Larry Ash has a talent for repurposing anything — including his business.
Hillside Gardens and Event Center started life as a garden center, set on a scenic, 4-acre property nestled into the Hillside neighborhood.
The center sold plants that grow well in the Pikes Peak region — everything from herbs to trees — and was lavishly landscaped with demonstration gardens. What made it unique, besides the setting, was a collection of building materials Ash had acquired from his previous recycling business. He used unusual artifacts — rusted gears, antique stoves, even rocket parts, artillery shells and just plain junk — as planters and adornments.
Around 2004, he capitalized on the spectacular view of Pikes Peak from the sloping property by starting a summer concert series. The concerts, offering music by local bands, drinks and refreshments, gained a loyal following.
“We have people who have been coming since the first year and have never missed a Wednesday,” he said.
One day, Ash said, “somebody came in and wanted to get married here because of the views.”
Over the years, more and more engaged couples learned about the venue, mostly by word of mouth, and the business grew organically.
About 2010, it reached a turning point. Ash was hosting an increasing number of weddings and had to close the nursery business when a ceremony was in progress.
“It sounds sort of romantic to have a nursery and a wedding site, but it disturbs the wedding guests,” he said “We had to decide which one to do, and weddings was it. It worked out wonderfully.”
Now the venue hosts 95 weddings each summer, as well as bridal showers, receptions, memorial services, corporate events, family reunions and benefits.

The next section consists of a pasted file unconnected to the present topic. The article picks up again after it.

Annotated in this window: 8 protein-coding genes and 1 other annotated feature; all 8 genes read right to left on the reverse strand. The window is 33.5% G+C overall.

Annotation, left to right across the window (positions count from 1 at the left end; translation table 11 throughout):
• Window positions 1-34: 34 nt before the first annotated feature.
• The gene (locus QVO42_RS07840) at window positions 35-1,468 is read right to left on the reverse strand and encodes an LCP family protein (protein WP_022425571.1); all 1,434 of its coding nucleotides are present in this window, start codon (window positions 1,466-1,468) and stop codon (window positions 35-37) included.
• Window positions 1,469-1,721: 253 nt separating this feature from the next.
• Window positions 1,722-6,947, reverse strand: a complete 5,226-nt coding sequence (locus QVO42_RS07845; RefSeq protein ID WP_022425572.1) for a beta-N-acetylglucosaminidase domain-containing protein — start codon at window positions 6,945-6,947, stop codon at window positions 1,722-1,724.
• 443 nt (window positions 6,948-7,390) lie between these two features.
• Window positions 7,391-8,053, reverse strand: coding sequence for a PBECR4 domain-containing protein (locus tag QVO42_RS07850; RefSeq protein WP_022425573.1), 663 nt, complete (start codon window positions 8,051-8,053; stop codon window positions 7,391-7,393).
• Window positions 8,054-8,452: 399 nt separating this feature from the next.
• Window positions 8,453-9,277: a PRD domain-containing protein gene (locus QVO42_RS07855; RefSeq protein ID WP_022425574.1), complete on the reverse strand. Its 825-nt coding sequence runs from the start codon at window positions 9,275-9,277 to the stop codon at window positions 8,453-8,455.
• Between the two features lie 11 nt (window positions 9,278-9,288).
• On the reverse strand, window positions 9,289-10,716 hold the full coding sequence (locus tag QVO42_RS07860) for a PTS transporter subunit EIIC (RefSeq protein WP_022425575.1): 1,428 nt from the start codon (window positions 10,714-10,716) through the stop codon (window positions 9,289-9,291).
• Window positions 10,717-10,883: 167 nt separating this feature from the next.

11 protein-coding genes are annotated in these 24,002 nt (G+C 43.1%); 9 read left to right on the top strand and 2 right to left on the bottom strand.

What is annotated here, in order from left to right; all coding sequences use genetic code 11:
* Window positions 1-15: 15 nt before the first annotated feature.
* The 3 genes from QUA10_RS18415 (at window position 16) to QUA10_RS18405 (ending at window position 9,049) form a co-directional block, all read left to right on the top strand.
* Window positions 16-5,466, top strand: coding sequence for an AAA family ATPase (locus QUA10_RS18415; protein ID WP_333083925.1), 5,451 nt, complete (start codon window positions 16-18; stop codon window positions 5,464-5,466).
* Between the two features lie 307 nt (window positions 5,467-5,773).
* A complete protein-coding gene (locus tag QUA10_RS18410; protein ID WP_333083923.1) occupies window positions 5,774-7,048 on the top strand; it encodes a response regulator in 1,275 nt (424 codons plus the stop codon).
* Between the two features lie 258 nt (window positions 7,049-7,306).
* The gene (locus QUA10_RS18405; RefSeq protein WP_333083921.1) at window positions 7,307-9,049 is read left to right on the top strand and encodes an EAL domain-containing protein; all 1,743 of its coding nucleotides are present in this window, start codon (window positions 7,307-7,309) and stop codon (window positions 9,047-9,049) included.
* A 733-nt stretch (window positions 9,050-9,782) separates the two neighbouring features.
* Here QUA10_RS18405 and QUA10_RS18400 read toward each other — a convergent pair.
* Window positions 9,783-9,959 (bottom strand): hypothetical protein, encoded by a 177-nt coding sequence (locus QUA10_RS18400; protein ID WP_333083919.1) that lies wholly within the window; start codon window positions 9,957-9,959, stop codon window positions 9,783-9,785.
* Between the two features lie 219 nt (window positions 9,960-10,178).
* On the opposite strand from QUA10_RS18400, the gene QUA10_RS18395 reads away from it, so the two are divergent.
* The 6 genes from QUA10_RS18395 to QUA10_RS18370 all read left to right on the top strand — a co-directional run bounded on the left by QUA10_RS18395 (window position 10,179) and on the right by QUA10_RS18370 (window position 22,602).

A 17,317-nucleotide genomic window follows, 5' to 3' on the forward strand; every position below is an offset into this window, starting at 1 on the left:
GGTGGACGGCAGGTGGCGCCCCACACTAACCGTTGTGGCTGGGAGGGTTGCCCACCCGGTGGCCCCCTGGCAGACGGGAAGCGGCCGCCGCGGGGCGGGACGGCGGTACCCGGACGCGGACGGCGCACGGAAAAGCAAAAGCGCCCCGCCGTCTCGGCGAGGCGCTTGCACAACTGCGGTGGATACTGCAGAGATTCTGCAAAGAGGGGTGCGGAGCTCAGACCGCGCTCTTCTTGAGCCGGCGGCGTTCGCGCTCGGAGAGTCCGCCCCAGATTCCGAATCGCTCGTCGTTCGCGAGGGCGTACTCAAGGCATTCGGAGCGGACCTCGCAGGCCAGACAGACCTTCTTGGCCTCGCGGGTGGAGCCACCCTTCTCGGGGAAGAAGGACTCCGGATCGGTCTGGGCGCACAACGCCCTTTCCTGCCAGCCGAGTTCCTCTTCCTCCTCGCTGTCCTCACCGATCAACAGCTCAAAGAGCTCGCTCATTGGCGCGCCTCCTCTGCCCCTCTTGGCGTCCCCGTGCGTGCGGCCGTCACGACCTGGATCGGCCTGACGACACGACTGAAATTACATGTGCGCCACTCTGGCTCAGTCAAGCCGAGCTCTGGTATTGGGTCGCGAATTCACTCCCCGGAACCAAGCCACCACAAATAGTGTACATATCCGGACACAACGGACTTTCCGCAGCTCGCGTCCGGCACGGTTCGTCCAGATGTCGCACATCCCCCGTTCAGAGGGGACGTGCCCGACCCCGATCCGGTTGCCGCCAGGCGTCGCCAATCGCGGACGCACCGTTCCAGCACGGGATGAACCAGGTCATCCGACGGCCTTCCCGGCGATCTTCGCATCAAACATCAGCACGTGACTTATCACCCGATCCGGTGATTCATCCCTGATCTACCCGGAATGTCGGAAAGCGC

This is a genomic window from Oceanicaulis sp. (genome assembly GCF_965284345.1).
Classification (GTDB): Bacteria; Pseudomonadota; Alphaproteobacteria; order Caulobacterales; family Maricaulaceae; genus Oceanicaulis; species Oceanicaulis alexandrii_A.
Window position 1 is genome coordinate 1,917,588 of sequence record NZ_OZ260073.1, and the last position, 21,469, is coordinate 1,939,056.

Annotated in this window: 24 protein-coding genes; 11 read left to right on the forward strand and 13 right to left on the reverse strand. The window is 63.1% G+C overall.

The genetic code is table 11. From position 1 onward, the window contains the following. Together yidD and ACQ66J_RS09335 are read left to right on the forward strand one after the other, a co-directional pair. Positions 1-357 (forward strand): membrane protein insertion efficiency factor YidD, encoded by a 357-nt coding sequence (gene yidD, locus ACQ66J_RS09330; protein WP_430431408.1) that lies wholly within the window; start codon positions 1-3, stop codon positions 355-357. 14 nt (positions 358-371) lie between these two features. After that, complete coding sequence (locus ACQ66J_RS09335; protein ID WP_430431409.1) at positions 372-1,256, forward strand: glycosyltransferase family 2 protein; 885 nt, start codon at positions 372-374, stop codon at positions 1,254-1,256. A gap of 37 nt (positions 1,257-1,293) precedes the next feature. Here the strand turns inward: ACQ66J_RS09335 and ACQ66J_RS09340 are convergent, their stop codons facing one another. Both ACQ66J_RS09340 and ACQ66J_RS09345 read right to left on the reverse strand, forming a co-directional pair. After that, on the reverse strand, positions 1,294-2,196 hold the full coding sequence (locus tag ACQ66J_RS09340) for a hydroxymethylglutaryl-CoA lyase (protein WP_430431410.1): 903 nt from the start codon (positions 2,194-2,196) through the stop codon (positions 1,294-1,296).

One look, and people fall in love with the lavishly landscaped property and the panoramic views.
“That’s how we sell the venue,” Ash said.
Ash bought the property, a former dairy farm, from the Colorado School for the Deaf and the Blind, which had acquired it through a bequest from the original owner.
He built retaining walls out of broken concrete sidewalks, a formal outdoor wedding chapel and a tile-roofed pavilion to shelter guests.
He also repurposed the farm’s original buildings to create a charming setting. A shed became a small cottage where brides get ready to walk through a vine-covered archway. Grooms get changed in the main farmhouse.
Earth pathways wind through the property so guests can wander and watch while they wait for events to begin.
Hillside Gardens takes on a different aura during the Wednesday night concerts.
As bands play on a terrace overlooking the mountains and on a smaller stage farther down the slope, patrons enjoy cocktails from four bars and food from three vendors.
New this year is a bar located in a dome that specializes in tequila drinks. It’s called Cactus Jack’s and it also houses a shop that features old typewriters that have been repaired.
During intermissions, guests can see blacksmith demonstrations in another outbuilding. After converting the farm’s workshop into a machine shop, Ash started offering machining and blacksmithing lessons for young people and adults taught by one of his employees. He aims to show kids how to work with their hands.
“The reason why we started getting into that was to get kids away from their phones,” he said.
During the season, from late April to mid-October, the venue stays busy from Wednesdays through Sundays. But the work doesn’t end then, even though the income does.
“During the winter, we’re always working on projects,” Ash said. The grounds have to be watered during off-season dry spells. This year, Ash is finishing up a new fountain and doing a major overhaul of the landscaping.
“It’s satisfying to have a piece of property right in the middle of Colorado Springs,” he said. In fact, a regular concertgoer said it looks like a little village. Ash took his cue and had T-shirts printed that say, “where Colorado Springs becomes a village.”
“It’s been enjoyable,” he said. “A lot of different people come here, a nice mix, and nobody talks politics.”
He said he’s happiest when he sees everybody having a good time, and customer service has been key to his success.
“It’s one of the most important things to a small business,” he said. “If you’re not willing to go out of your way for customers, they’ll go somewhere else. If you’re going to go into business for yourself, make customers the most important thing.”
Hillside Gardens and Event Center
Location: 1005 S. Institute St.